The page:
By this time, it was getting hot – it was 98° degrees on the thermometer in the sun, so we were happy to get back in the shade of the dredge canopy. To make sure everything was working properly after all of our maintenance work, we dredged for an hour and a half. I made one trip to the pond after about 45 minutes and pulled the outfall over a few more feet to spread the effluent. Our end of the day visit to the pond showed that the effluent had made a nice delta to marsh level, and the mud plume had circled Cell 3 in a counter-clockwise rotation all the way past the dock and along the containment.

Figure 5. The plume from the outfall circled the cell to the north and west along the dock and containment.

Figure 5. The plume from the outfall circled the cell to the north and west along the dock and containment.

It was just too hot to continue, and we had spent 8 hours working, so we shut down the dredge for the day, and headed back to the house. After we and the day cooled down a bit, we headed out to Vermilion Bay to shop for supper. We found a great area referred to us by some friendly gulls, and came away with a cooler of speckled trout.

Figure 6. A successful shopping trip to Vermilion Bay landed us speckled trout for supper.

Figure 6. A successful shopping trip to Vermilion Bay landed us speckled trout for supper.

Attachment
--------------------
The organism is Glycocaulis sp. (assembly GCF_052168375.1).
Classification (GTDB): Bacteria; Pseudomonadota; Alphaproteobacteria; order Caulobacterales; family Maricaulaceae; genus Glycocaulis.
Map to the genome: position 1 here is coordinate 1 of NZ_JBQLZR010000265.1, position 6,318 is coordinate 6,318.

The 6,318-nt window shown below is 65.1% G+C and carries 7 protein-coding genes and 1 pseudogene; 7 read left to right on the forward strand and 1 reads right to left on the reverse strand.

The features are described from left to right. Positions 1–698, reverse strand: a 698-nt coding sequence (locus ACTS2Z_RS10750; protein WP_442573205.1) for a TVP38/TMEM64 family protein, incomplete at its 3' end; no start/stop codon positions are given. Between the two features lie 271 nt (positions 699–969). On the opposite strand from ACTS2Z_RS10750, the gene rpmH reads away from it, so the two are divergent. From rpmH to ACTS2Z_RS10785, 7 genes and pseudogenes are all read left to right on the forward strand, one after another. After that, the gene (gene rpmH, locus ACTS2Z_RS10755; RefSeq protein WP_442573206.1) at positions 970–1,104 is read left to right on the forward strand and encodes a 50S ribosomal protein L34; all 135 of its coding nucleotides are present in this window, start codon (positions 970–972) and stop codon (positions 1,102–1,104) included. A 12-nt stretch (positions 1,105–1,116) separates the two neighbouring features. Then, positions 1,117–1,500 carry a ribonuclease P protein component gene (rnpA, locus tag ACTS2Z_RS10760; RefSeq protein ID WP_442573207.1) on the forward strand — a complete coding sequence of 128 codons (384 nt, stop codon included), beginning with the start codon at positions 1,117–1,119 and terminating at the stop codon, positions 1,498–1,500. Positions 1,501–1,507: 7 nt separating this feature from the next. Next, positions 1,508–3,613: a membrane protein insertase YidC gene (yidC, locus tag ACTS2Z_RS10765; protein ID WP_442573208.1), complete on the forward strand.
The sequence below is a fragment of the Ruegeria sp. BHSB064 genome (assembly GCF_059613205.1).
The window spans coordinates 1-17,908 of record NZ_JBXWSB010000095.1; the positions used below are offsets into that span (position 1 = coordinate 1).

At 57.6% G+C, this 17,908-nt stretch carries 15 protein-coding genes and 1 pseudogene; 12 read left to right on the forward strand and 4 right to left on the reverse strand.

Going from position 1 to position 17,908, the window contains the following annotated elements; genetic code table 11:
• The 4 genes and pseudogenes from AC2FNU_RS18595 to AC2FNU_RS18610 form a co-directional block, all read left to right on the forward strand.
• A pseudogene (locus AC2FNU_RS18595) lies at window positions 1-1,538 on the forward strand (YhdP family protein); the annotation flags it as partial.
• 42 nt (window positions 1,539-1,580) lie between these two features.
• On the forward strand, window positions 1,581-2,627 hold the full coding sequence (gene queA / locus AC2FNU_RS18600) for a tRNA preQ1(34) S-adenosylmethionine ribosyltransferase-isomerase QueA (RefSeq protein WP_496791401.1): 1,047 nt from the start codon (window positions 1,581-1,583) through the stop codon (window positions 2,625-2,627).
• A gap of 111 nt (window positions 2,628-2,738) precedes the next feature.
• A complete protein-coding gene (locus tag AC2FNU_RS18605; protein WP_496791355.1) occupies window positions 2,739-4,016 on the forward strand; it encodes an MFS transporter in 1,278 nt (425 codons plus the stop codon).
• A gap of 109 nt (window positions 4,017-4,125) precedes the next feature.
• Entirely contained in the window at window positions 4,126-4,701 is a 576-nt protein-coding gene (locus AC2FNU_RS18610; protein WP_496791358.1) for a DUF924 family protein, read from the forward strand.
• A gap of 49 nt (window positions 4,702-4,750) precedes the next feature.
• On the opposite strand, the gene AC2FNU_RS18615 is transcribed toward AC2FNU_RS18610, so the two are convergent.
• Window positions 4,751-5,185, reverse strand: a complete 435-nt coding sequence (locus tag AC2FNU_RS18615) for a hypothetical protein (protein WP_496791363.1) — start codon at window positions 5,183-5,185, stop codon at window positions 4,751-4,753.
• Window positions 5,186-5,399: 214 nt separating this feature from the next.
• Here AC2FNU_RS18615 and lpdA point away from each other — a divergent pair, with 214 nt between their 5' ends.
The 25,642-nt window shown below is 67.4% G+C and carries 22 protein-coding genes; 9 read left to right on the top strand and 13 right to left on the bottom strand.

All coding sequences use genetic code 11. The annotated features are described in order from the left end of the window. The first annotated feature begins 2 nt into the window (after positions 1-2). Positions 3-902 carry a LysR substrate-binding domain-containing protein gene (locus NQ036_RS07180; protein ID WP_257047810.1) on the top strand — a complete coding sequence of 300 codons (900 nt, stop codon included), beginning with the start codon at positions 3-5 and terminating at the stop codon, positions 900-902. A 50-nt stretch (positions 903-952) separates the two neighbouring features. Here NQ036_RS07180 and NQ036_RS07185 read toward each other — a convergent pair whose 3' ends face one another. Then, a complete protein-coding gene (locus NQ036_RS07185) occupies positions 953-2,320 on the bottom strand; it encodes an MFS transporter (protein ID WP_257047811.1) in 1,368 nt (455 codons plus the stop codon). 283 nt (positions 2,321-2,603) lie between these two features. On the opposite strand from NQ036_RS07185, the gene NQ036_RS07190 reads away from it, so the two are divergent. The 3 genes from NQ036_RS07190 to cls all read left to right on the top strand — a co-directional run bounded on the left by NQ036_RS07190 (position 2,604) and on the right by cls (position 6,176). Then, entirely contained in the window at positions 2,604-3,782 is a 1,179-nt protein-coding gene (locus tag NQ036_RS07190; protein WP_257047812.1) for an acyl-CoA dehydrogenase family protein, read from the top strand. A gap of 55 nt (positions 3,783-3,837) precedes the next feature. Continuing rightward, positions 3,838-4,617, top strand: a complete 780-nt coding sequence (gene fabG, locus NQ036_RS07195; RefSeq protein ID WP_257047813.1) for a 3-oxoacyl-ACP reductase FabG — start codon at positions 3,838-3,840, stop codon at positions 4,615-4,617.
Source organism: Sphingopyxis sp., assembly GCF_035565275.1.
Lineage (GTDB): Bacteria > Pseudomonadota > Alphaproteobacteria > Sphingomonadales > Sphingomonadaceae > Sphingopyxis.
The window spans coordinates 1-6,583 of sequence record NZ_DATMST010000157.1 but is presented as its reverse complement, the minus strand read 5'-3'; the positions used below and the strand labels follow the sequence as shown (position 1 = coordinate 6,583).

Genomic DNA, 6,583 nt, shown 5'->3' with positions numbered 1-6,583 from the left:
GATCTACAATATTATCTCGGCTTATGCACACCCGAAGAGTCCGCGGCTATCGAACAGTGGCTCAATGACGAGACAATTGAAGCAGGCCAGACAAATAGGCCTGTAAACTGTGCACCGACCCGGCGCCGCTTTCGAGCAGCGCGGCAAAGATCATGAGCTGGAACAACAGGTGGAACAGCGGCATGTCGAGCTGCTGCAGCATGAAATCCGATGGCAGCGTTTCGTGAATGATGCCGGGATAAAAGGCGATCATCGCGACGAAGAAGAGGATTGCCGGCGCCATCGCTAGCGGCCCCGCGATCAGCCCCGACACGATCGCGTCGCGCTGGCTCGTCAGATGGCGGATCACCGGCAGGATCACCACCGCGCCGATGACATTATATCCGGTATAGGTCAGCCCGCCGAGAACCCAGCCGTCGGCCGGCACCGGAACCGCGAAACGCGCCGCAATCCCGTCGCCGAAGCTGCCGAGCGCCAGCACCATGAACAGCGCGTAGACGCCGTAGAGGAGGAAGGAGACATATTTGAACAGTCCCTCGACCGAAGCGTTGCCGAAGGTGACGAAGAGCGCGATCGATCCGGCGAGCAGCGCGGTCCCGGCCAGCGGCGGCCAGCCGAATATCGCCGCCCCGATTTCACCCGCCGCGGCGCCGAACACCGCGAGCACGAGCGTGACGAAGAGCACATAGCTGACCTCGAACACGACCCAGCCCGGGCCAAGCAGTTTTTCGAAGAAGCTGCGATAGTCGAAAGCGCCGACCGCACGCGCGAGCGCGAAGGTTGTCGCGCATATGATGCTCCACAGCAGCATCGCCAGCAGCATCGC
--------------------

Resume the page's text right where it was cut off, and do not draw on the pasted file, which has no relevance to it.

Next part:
Wednesday, September 26

Dawn found us in Christian Marsh to survey the waterfowl population and review the vegetation plantings along the terraces. Sitting quietly in a blind, an amazing number of common gallinules (moorhens?) could be counted as far as you could hear. I almost dropped my binoculars when a least bittern called from the reeds at my feet. Red-winged blackbirds and grackles tried to land on us before winging away in startlement. Summer and black ducks passed over, as well as numerous flocks of blue-winged teal that Timmy said were staging for their southern crossing. Double crested cormorants, great egrets, snowy egrets and roseate spoonbills also floated across.

On our ride back, we passed the terraces that had been constructed and planted this year, and observed a range in the success of the vegetation. Some of the terraces showed very healthy, dense stands of spreading smooth cordgrass (Spartina alterniflora), others were somewhat spotty.

Figure 7. Dawn from a duck blind, and thick marsh grass on a terrace that was a result of a planting project this summer.

Figure 7. Dawn from a duck blind, and thick marsh grass on a terrace that was a result of a planting project this summer.

Back at the house, I had to work on an overdue article for Wingspan, and Timmy took care of some of his manager duties. I sent off a draft and packed up my computer with the rest of the dredge gear to work on it onboard the dredge.

I headed out by myself to get the dredge prepped. At 12:30 the water level in the pond was right at marsh level. The sky was partly cloudy, and the temperature measured 95° in sun and a comfortable 88° in the shade with a light breeze. With a beach umbrella set up to block the southern sun, I started dredging just before 1:00; and Timmy arrived about 30 minutes later. It took about 35-45 minutes to dredge across the canal. The new hydraulic winch is operated by a shunt valve that automatically shuts the pump off when the pump is raised or lowered. This is more efficient at moving sediment as there is less time wasted pumping just water.